Junk Email. How do you handle spam? Do you filter and delete it on your server? Or do you deliver it to your client computers and let them deal with it? Because I do not want any false positives, I filter all email on the server with SpamAssassin (http://spamassassin.apache.org/) and the subject of subjected spam messages are rewritten. On the client side, Eudora (http://www.eudora.com/) can check for both the SpamAssassin-tagged messages and can use its own junk mail rules to filter out spam.
Keys. Who has keys to your office? When were the locks last changed? Have they been changed since you moved in? Physical security is often overlooked, and it can be the weak link in any computer security system. It does you no good to have rock-solid passwords if someone can walk into your office and walk out with a server.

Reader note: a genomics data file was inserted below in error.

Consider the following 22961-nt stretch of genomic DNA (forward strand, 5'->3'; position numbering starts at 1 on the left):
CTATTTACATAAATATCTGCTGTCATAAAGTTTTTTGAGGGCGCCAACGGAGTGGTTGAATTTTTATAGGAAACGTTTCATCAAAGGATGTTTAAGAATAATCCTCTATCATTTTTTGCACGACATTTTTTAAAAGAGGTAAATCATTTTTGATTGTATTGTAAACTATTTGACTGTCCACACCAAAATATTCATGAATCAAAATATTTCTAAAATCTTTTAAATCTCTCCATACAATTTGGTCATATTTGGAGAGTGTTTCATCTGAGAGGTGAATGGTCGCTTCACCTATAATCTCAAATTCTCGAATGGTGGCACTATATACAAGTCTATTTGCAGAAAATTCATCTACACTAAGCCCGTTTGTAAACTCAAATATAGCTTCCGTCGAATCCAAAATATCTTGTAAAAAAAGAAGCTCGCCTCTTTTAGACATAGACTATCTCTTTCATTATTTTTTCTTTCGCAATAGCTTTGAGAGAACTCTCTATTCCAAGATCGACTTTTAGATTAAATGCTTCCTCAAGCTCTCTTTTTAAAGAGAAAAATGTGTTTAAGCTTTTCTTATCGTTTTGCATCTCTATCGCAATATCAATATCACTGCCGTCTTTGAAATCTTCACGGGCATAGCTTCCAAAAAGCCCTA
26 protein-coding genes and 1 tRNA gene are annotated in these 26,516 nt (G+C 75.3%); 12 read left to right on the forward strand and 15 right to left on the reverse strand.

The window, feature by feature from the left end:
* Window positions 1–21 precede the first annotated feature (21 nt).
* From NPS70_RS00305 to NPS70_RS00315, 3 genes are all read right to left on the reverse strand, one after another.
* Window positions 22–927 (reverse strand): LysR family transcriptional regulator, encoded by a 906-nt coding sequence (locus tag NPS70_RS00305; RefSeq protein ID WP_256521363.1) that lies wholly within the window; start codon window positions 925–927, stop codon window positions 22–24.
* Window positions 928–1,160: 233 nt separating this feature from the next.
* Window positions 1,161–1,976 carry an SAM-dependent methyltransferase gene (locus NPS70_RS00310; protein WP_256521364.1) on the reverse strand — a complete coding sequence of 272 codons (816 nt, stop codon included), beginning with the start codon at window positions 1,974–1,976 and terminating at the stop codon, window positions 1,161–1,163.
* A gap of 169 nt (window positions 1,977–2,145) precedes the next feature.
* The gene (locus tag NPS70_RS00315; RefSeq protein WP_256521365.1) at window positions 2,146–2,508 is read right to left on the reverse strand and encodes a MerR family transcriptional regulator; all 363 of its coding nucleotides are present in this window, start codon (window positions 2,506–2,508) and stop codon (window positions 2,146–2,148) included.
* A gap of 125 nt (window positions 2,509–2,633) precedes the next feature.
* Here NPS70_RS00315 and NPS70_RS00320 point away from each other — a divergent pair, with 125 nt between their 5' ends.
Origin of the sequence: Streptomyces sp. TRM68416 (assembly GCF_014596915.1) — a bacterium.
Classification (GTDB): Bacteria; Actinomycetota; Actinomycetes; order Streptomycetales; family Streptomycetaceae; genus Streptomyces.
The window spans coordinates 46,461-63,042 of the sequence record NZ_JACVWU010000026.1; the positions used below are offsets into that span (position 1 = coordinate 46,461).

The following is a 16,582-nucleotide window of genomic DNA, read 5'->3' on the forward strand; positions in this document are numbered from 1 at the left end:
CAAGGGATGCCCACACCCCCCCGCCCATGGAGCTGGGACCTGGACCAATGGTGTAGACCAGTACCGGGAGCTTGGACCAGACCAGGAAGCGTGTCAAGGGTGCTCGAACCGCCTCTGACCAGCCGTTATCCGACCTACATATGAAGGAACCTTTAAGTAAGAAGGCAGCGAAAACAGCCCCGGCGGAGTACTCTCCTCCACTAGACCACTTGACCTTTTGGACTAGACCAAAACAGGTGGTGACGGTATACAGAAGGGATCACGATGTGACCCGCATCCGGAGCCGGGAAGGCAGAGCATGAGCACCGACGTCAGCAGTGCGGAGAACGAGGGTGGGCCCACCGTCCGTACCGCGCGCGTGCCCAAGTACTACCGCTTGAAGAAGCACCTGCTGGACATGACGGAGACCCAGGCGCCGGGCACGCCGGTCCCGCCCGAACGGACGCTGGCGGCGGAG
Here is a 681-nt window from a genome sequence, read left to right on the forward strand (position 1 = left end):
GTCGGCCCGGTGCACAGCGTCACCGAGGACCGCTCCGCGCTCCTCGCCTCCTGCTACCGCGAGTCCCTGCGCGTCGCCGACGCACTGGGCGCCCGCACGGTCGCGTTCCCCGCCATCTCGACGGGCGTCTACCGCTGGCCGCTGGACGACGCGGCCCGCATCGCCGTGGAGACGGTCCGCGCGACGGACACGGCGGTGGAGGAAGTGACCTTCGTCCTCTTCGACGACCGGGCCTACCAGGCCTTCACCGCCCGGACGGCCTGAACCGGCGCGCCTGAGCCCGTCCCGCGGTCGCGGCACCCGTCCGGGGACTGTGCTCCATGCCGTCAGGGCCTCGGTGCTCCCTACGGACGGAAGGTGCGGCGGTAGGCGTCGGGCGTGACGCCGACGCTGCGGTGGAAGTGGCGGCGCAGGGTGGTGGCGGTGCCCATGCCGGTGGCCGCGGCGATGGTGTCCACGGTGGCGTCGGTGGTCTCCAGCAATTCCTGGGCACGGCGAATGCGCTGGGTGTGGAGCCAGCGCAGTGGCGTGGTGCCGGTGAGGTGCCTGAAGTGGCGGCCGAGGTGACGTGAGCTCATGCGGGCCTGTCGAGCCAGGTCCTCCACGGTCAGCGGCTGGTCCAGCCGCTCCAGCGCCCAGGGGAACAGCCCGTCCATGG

Licenses. You should maintain hard and soft copies of all of your software licenses and receipts. In our technology library, I have one shelf for each computer (and one box or envelope for each piece of software) with all of this information.
Memory. Like disk space, you should buy what you need. It is easy to get carried away with buying too much. It is also easy to try to cut corners and not buy enough. I generally have about six applications running ant any given time. My old machine had 1.5 GB of RAM, but I was rarely using more than a third of that. My new computer has “only” 1.0 GB of RAM, and (you can check my math) I rarely use more than half of that.
New Software Versions. With the exception of anti-virus and anti-spyware utilities (which update and scan daily), I do not automatically update my software. You can waste a lot of time updating from version 1.4 of something to version 1.5. My plan for this year is to update systems quarterly. You can use software such as VersionTracker Pro (http://www.versiontracker.com/) to keep track of updates, but I found VerstionTracker’s user interface to be annoying, intrusive, and non-intuitive.